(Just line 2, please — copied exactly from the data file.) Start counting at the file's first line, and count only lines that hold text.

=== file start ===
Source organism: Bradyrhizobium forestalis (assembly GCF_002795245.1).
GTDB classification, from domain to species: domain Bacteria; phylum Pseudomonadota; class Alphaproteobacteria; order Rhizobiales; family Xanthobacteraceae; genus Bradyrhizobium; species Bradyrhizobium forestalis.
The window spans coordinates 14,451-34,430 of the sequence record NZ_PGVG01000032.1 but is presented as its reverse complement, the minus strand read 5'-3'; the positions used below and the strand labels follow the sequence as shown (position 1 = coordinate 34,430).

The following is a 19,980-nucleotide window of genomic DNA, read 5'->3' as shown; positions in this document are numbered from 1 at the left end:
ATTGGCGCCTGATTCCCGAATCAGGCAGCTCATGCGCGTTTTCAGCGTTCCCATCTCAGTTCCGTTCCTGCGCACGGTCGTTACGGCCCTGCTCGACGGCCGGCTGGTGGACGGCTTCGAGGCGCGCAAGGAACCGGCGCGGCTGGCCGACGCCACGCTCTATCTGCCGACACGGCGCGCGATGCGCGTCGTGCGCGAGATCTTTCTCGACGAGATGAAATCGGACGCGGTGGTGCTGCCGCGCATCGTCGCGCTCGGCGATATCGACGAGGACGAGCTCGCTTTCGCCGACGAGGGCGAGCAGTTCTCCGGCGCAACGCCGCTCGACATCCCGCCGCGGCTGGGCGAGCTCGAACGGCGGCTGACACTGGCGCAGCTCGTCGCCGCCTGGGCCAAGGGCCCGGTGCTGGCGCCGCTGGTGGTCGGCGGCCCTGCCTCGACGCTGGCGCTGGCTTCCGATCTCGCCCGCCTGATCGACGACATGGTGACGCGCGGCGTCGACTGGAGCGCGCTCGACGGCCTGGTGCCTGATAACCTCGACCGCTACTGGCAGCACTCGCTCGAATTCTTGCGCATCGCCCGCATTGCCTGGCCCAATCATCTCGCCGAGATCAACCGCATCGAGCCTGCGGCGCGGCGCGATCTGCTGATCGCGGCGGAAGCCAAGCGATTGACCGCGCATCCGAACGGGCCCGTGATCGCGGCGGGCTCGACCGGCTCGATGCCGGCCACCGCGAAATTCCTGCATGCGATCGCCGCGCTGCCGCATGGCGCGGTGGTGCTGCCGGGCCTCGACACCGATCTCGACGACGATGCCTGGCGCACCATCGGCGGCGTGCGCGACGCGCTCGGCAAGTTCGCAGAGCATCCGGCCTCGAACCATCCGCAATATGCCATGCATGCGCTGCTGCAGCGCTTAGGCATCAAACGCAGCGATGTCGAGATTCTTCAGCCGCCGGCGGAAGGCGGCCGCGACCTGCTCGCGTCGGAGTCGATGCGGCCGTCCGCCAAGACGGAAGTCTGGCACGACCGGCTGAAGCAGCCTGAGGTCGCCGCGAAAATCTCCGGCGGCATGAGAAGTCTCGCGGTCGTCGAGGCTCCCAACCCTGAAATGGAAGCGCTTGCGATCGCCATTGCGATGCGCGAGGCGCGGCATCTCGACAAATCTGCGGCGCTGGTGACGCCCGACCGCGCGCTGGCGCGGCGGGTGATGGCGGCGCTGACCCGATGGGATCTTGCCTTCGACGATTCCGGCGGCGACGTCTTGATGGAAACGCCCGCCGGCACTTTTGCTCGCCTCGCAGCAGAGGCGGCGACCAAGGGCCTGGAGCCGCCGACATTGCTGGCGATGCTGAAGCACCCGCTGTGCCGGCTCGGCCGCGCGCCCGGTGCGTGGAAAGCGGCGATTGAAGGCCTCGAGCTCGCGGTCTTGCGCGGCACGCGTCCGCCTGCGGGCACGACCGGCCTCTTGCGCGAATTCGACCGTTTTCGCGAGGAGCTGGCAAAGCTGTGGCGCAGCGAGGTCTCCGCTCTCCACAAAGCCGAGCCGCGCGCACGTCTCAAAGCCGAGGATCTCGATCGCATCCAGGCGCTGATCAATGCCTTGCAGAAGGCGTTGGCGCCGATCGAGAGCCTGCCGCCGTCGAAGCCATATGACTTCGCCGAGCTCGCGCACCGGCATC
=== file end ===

GTDB classification, from domain to species: domain Bacteria; phylum Pseudomonadota; class Alphaproteobacteria; order Rhizobiales; family Xanthobacteraceae; genus Bradyrhizobium; species Bradyrhizobium forestalis.